Oilseed rape might have a tremendous ability to compensate, but establishing crops successfully has a massive bearing on final yields, says Lee Bennett, an agronomist for seed breeder CPB Twyford.
“If you’ve made the right decisions with variety and seed rate, then crop potential is set at establishment.”
Before seed even gets near the field growers have an important decision to make, he says. “You’ve got to decide what to do with last year’s crop straw management is the beginning of everything.”
Leaving straw on the surface unbalances the soil’s carbon to nitrogen ratio, he says. “The usual carbon to nitrogen ratio in mineral soil is 10:1 the ratio for cereal straw is 80:1.”
The straw will be broken down eventually by soil bacteria, which use nitrogen as a food source. “If you have big residues in the top tilth, the only available nitrogen is used by the bacteria, which means there will be little or no freely available nitrogen to give the oilseed rape a kickstart.”
It means for non-inversion establishment techniques growers may have to consider autumn N ploughing normally mineralises enough nitrogen. “Sometimes you have to rebalance the soil by giving it a sniff of N 40kg/ha by the time the crop is at the two-leaf stage should be enough.”
Trash management will also have a bearing on how successful particular establishment techniques are likely to be. For example, sub-soiler seeding is useless where there are high residues, based on Mr Bennett’s experience testing different techniques at a Yorkshire trials site.
Establishment failed because it did not create a fresh wake of soil, so the seed fell on to the straw and could not germinate, he says. “It was a disaster. It showed trash management is crucial.”
Soil type can also limit where sub-soiling establishment will be effective, he believes. “You are restricted to soils where you can get a tine in.”
And it might be limited when it is very wet. “You might not be sub-soiling very effectively, which might put crops under pressure.”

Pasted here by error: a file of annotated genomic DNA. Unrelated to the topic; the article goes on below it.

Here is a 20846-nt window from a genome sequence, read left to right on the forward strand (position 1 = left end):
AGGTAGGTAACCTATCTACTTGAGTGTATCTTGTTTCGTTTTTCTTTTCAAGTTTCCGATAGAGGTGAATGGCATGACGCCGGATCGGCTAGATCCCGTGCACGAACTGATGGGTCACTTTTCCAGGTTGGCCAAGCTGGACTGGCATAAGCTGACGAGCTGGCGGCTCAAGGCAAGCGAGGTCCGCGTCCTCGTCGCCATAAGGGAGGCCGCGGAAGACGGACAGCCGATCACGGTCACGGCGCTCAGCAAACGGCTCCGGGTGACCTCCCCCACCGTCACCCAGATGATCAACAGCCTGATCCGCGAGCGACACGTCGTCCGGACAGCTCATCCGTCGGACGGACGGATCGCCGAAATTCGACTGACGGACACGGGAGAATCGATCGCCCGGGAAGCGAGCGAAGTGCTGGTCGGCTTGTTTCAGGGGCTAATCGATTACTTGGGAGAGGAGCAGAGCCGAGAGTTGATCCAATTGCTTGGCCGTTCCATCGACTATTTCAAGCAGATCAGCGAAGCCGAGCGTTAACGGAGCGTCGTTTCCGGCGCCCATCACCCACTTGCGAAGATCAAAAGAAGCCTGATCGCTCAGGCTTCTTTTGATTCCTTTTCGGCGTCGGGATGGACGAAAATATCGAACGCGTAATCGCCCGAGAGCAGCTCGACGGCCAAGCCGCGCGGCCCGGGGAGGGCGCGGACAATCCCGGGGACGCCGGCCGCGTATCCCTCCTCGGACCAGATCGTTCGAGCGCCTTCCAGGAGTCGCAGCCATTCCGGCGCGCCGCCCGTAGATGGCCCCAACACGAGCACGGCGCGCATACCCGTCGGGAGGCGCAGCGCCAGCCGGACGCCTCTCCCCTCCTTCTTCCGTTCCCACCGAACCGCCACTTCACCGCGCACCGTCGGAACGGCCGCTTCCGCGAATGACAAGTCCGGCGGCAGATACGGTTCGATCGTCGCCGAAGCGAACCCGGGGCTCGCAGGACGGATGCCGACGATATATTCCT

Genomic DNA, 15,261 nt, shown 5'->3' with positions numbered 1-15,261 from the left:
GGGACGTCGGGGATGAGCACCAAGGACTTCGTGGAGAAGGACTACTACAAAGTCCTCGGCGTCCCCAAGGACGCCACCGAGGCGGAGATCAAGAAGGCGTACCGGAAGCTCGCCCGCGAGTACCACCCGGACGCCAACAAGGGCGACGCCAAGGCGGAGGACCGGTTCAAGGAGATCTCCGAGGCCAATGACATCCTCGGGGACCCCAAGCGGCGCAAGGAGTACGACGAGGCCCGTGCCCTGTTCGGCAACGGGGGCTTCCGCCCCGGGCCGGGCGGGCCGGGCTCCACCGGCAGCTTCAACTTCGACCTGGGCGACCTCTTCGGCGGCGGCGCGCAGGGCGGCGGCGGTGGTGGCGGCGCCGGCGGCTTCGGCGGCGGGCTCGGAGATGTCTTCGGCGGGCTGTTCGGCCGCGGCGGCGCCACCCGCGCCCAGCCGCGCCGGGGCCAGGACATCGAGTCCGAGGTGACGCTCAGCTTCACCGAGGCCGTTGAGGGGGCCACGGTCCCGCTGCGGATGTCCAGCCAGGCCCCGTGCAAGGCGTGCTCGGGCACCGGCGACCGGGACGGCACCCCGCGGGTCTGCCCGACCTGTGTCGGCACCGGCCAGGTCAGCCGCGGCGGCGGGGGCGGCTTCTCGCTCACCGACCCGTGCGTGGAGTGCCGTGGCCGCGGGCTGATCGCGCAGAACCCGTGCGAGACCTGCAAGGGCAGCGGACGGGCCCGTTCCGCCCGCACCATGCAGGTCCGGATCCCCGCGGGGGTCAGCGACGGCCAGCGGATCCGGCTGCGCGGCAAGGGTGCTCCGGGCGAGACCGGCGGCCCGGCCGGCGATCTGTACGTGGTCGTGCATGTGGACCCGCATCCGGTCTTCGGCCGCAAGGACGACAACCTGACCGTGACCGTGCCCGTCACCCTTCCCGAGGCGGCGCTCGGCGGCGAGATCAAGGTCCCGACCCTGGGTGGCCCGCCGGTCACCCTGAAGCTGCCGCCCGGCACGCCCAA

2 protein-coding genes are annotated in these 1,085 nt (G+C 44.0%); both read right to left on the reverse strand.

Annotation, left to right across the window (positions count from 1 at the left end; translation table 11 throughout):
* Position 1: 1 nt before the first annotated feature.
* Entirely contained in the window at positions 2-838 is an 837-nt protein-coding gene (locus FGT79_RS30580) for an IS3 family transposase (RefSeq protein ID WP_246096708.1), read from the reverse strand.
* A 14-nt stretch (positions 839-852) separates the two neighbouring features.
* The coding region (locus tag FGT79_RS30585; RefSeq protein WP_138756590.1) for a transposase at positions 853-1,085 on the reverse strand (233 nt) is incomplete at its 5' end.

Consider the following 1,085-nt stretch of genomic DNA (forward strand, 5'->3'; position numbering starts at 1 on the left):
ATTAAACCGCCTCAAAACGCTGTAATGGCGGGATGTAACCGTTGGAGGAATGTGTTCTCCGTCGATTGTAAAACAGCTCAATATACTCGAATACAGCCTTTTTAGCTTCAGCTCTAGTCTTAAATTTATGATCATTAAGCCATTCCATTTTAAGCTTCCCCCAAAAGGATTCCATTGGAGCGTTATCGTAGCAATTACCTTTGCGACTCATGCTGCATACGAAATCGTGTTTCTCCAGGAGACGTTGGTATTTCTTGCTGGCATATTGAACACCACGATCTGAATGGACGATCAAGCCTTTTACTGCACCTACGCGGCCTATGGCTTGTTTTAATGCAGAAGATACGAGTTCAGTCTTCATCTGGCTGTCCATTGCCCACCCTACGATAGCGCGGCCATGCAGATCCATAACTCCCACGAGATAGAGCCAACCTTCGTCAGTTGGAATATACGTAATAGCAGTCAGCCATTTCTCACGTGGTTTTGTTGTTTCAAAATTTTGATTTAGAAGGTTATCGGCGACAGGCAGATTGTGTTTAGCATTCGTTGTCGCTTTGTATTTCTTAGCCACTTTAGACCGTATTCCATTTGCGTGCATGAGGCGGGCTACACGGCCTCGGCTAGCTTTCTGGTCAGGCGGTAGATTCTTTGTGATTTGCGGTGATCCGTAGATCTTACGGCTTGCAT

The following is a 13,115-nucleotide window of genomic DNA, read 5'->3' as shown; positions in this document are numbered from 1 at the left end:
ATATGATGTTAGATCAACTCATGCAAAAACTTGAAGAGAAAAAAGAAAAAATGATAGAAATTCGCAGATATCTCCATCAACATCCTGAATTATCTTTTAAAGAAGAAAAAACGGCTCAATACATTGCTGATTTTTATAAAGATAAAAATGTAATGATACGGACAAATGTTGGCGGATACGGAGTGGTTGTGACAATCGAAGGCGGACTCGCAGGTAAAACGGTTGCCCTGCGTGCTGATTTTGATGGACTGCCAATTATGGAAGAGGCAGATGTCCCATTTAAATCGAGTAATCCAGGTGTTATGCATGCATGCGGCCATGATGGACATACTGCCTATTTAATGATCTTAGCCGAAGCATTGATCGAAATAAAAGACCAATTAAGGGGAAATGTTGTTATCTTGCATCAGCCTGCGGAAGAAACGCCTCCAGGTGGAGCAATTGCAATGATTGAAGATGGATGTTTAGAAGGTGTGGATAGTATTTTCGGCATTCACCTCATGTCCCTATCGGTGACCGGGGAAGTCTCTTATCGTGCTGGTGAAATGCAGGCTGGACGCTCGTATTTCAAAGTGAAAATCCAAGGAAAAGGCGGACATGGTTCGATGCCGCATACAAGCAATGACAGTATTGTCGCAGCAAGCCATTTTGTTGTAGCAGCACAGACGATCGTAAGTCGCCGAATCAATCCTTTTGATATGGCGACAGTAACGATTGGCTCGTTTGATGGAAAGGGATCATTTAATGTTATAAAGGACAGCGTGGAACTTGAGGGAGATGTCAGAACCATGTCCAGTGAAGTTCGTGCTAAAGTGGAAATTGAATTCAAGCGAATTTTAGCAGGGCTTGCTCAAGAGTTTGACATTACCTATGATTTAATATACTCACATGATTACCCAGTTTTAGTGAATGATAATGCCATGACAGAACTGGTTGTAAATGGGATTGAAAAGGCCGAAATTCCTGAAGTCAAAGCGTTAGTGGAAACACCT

|OSR ESTABLISHMENT METHODS COMPARED|
|Plough||Sub-soil||Scratch and sow||Multi-pass||One-pass|
|Good with trash||Yes||No||Yes||Yes||Yes|
|Creates favourable root zone||Yes||Yes||No||Yes||Yes|
Sowing depth will also be uneven, which might cause problems when using pre-emergence herbicides, such as metazachlor, that require a specific depth of soil covering seeds. “Strictly speaking you are stretching labels by using it.”
But sub-soiling establishment does have some advantages, he says. “There is no loss of moisture and it is sown into a conducive environment, into a band of ground that is well fissured.”
Seed-bed structure is more important than the quality of the tilth when establishing oilseed rape, he says. “The key is the quality of the root zone, if you do nothing to it you are relying on the variety to do it for you.”
Minimum pass, minimum tillage systems, such as Vaderstad Carrier, Simba Express or Opico disc roller, don’t really do anything to create a quality root zone. “They only really create minimum tilth, and if the variety can’t penetrate to the lower soil levels, they can be vulnerable to drought.”
On the plus side these scratch-and-sow systems do minimise moisture loss, and are also useful in trashy conditions, he says.
They also fit well on shallow or stony soils where you can’t use a tine, he adds. “The other advantage is it doesn’t cost as much [as other systems that create more tilth].”
Subsequent agronomy can be a bit trickier, he notes. “There will be more management decisions and earlier. You might need two graminicides, for example, as you won’t have turned [grassweed] problems away.”
Growers using scratch-and-sow systems need to take more care over variety choice, he stresses. “You need a variety with extra vigour in its rooting ability, so it has to be a hybrid every time.”
In contrast, using a disc/tine combination, such as a Simba Solo or Vaderstad Topdown, to establish rape means almost any variety can be used. “It is also pretty universal regardless of soil type and, with the discs, you can choose more or less how vigorously you incorporate trash.”
The system is also flexible in the amount of soil that can be worked, and minimises moisture loss. “It means establishment is predictable.”
More machinery-intensive non-inversion methods, such as the one used by Mr Bennett on his Yorkshire trials site last year, end up costing more and not retaining moisture as effectively.
“It was sub-soiled before a tilth was created with a disc and press and then combi-drilled. It cost three times as much the one-pass system and took about three times as long. It did create a conducive environment in the root zone, but every time you went through you lost moisture.”
Growers can also lose too much moisture if they plough, he says. “Just remember 2003, and in a wet season it can create pans, as well as increasing erosion risk.”
Ploughing is also time-consuming and expensive, he points out. “It is only the first pass – you will need further cultivations to create the seed-bed.
“But it does mineralise a lot of nitrogen, gives a nice clean start for the crop, and you can drill to an accurate depth, so weed control is as effective as in any system.
“It is also easy street when it comes to variety choice. You can sow what you want.”
Good management of crop residues iscrucial for establishing oilseed rape.